Mon, 29 Jan 2018
New strains of the swine influenza virus continue to emerge, making it difficult for pork producers to manage, two experts who specialize in the disease of food animals said at a recent webinar organized by Farm Journal’s Pork.
The webinar, “Swine Influenza and what it means to you,” featured two panelists: Marie Culhane, DVM, an associate professor in the Department of Population Veterinary Medicine, University of Minnesota, and Micah Jansen, DVM, a swine technical services veterinarian for Zoetis who has worked extensively with the disease in the field.
In the hour-long session, the two experts said that despite the changing nature of this deadly virus, producers can work with veterinarians to prevent or manage outbreaks by monitoring influenza-surveillance data, vaccinating pigs, and stepping up and enforcing biosecurity protocols.
Like many diseases, influenza has been around for centuries. However, it didn’t attract much global attention until the 1918 flu epidemic, which is estimated to have infected more than 500 million people, or one-third of the earth’s population at the time, and killed between 20 million and 50 million, according to the National Institutes of Health.
Using advanced techniques, Culhane said scientists have determined that the 1918 virus was of the H1N1 variety that got into humans and swine at the same time. That H1N1 virus evolved in swine and was stable for 70 years.
But over time, a strain of the influenza virus, known as the H3N2, was transmitted from humans to swine.
“What happened around 1997 was that H3N2 got into swine. What emerged was this triple re-assortment,” Culhane said, referring to the mixing of genetic material of one influenza genotype into new and distinct combinations. “Since then, the world of this virus has been interesting for swine.”
She added that another big outbreak occurred in 2003, but this transmission was from swine to swine.
The experts say that this continuous emergence of new viruses is one of the biggest threats to pig farmers.
“It’s difficult for producers and even veterinarians to keep up with all the changes,” Jansen said. “So, I think the key thing for producers is to work continuously with their veterinarian to help them understand what is circulating within their herd, and figure out what’s best for their situation.”
Culhane added that there are no new vaccination tools to combat some of these emerging viruses in a timely manner. Furthermore, it can take 9 months or more for animal-health companies to add or substitute a strain without conducting full-scale efficacy and safety studies under USDA’s Expedited Strain Change guidelines.
The two offered a variety of suggestions for staying ahead of and containing the influenza virus in swine. Among them:
1) Make sure workers and others who come in contact with the animals understand the importance of following biosecurity measures.
“One of the factors that drives influenza change is continuous introduction of virus from humans into pigs and how that changes influenza viruses in pigs,” Culhane said. “We want to not just vaccinate pigs but have good biosecurity protocols, such as wearing gloves when working with pigs and wearing masks when working with pigs.”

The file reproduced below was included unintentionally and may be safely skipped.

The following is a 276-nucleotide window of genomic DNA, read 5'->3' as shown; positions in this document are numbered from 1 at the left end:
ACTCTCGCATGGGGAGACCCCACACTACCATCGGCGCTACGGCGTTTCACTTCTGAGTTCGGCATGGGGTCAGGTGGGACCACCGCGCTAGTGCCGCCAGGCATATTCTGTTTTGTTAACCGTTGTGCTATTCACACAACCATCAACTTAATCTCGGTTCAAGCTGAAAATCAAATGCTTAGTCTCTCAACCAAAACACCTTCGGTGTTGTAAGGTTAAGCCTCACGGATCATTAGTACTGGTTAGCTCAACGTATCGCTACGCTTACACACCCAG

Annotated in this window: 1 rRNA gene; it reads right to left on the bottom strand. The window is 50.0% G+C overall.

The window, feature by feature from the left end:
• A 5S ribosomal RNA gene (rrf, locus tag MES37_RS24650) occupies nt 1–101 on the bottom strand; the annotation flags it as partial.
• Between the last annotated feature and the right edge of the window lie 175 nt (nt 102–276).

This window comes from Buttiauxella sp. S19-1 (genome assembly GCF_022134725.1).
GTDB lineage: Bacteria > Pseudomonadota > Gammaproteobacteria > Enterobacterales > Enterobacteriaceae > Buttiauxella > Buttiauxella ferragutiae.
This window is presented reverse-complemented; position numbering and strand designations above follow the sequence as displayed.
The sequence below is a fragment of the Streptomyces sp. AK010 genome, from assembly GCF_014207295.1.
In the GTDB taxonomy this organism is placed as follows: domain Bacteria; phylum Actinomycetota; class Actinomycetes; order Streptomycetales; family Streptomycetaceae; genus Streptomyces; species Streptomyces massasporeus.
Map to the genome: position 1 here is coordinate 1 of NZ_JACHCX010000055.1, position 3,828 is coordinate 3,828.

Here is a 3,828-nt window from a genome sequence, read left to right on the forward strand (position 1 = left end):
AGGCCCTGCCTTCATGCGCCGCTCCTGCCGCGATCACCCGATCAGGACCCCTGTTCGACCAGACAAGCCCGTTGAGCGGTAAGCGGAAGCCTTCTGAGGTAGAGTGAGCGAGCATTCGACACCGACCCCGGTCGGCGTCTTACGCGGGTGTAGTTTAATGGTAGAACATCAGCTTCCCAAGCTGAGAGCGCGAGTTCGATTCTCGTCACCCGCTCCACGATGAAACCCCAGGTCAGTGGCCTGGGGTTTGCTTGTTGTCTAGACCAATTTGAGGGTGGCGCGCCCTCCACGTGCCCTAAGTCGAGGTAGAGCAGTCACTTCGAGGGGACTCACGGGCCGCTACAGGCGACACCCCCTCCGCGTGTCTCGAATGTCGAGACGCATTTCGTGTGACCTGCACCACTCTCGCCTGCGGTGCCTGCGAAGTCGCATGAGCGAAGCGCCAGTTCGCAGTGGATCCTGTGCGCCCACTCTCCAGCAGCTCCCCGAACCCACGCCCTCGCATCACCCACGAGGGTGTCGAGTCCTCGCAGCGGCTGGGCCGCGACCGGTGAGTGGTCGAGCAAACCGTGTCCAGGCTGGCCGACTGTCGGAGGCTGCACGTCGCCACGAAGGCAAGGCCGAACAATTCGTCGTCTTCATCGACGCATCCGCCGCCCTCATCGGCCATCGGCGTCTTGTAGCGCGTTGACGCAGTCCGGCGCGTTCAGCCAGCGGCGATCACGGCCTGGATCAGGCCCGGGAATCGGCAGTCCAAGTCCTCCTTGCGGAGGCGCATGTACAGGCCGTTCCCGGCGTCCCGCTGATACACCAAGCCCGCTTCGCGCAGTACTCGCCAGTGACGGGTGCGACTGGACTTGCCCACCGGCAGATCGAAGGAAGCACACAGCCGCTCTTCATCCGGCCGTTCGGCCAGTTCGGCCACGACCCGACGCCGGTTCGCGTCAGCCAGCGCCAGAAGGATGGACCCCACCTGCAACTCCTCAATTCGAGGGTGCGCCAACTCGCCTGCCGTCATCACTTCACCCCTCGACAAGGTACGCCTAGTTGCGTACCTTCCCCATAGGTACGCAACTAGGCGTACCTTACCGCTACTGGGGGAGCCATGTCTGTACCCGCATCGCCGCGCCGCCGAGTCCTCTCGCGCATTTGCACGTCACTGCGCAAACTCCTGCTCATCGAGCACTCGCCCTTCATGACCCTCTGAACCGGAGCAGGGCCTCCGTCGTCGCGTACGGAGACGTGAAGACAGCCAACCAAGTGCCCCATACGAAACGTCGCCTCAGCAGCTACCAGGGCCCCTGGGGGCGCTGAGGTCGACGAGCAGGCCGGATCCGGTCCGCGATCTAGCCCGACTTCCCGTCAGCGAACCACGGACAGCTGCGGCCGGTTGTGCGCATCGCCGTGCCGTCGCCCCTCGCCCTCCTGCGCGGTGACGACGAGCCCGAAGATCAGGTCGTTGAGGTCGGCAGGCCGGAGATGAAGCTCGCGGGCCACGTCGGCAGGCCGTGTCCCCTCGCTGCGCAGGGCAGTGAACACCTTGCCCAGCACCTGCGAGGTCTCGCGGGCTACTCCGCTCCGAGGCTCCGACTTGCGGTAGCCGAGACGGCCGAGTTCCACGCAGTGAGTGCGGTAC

Jansen said the key to getting caregivers to buy into these protocols fastidiously is getting them to understand why.
“There’s a good reason for what we ask them to do, but sometimes caregivers may not get the back story,” she said, referring to both the economic and pathogenic ramifications of lax biosecurity. “When you help them understand the why, they are more passionate about it and care more.”
2) Study the data on swine influenza scrupulously.
Although influenza poses a year-round threat to swine herds, peak season is in the winter, particularly in the months of January, February and March.
“It is important to look at multiple streams of surveillance data,” Culhane said. “You could have any one of these viruses at anytime in the US.”
The USDA maintains a National Swine Influenza Surveillance Program. The program compiles results quarterly. The influenza data is broken down by geographic regions. There are five regions in all and the data vary by region.
“The most common virus in 2017 was the human-like, seasonal H3 that is passed from pig to pig,” Culhane reported. “The next most common were 4a and 4b.”
3) Adopt smart vaccination strategies.
Vaccine use is still advantageous for sow farms. As of last October, there were only two fully licensed, commercial vaccines for swine influenza available to US pork producers. However, there are five companies that produce autogenous vaccines and three more that are looking to produce them.
Studies show that sow vaccination and the gilts’ influenza status at entry often determined the likelihood of influenza at weaning.
Vaccinating a sow stimulates maternal-derived antibodies, or MDAs, which help protect piglets.
Another strategy is to vaccinate growing pigs. MDAs wane by 4 weeks, Culhane said. Studies show that sow vaccination decreases the likelihood of influenza in piglets at weaning.
“Vaccinated sow farms are less likely to have influenza A-positive piglets at weaning,” Jansen said. “Influenza is unpredictable, so you need a vaccine that will give broad coverage.”